Elizabeth Warren, left, holds up a poster of herself as Sen. Scott Brown (R-Mass.) right, looks on during the annual St. Patrick's Day Breakfast in Boston, Sunday, March 18, 2012. Warren, a Harvard professor and consumer advocate, is running against Brown who once posed for a centerfold in Cosmopolitan magazine. (AP Photo/Michael Dwyer)

Even though Warren has been in the campaign for less than seven months, she has already raised $15.8 million and has about $11 million cash on hand.

That’s still less than Brown, who raised $3.4 million in the first quarter and had $15 million in the bank as of March 31, but given how quickly Warren is raising money, she should close that gap by Election Day.

“The incredible enthusiasm we have seen from people across the Commonwealth who are contributing to this campaign shows the strong grassroots momentum behind Elizabeth’s fight for middle class families,” said Warren campaign manager Mindy Myers. “Scott Brown still has $4 million more in the bank than we do, but this is the kind of support we need to be able to take on the big banks and corporations that are lining up against Elizabeth.”

The two candidates have agreed to a pact that discourages outside groups from taking part in their campaign, but their race still promises to be the most expensive Senate race of the year and possibly the most expensive ever.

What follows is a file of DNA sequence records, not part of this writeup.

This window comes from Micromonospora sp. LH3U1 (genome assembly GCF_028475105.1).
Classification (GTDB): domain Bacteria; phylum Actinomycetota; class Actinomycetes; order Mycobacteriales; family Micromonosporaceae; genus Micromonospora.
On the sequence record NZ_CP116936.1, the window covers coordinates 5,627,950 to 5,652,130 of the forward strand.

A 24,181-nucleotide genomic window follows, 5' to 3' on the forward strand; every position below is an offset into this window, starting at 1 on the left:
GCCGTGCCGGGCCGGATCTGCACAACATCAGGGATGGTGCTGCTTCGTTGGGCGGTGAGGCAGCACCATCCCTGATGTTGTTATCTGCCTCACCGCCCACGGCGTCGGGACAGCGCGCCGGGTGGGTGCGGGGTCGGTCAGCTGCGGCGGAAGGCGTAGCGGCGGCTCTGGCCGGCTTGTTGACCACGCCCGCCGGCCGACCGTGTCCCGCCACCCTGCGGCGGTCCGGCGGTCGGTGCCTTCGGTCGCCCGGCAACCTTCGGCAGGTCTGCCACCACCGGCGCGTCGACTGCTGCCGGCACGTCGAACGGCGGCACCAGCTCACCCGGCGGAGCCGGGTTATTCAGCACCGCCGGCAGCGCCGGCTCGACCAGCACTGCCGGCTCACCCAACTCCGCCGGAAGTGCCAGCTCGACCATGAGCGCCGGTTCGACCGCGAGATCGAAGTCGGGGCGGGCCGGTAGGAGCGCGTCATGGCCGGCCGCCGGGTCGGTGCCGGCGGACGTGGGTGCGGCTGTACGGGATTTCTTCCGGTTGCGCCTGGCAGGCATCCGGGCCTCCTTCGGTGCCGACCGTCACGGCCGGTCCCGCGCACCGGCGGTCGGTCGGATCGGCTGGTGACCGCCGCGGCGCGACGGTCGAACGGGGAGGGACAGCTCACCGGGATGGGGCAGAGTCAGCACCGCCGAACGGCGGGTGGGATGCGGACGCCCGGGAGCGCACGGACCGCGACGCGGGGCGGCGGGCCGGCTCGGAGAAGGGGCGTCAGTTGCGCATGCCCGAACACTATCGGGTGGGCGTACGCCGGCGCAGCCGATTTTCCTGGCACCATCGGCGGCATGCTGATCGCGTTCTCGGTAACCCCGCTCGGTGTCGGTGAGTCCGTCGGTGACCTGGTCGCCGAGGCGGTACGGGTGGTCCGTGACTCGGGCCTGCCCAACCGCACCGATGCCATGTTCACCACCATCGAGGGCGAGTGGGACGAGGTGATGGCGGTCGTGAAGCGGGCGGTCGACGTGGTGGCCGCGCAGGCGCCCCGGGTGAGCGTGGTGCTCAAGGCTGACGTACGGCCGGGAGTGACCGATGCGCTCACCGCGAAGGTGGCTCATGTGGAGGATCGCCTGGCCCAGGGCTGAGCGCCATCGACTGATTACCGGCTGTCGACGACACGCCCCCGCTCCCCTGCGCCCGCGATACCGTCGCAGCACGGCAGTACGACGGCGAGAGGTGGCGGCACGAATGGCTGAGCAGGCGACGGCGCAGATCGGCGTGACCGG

That title belongs to the the Hillary Clinton/Rick Lazio campaign in New York in 2000, when the two combined to raise and spent $70 million.

With seven months to go in the 2012 campaign, Brown and Warren have already combined for $35 million — a strong indication that they may eclipse that race.

Warren’s total isn’t a record for a Senate candidate — Lazio raised about $22 million in the third quarter of 2000 as his race with Clinton ramped up and Nevada GOP Senate candidate Sharron Angle raised $14 million in the third quarter of 2010 — but it certainly ranks up there with the biggest fundraising quarters of all time, and it happened during a relatively sleepy portion of the campaign.

Warren came up just shy of setting the record for the first quarter of an election year, according to data from the Campaign Finance Institute. In that same New York Senate race that Lazio and Clinton set the record, former New York mayor Rudy Giuliani (R) raised $7.4 million in the first quarter before dropping out of the race.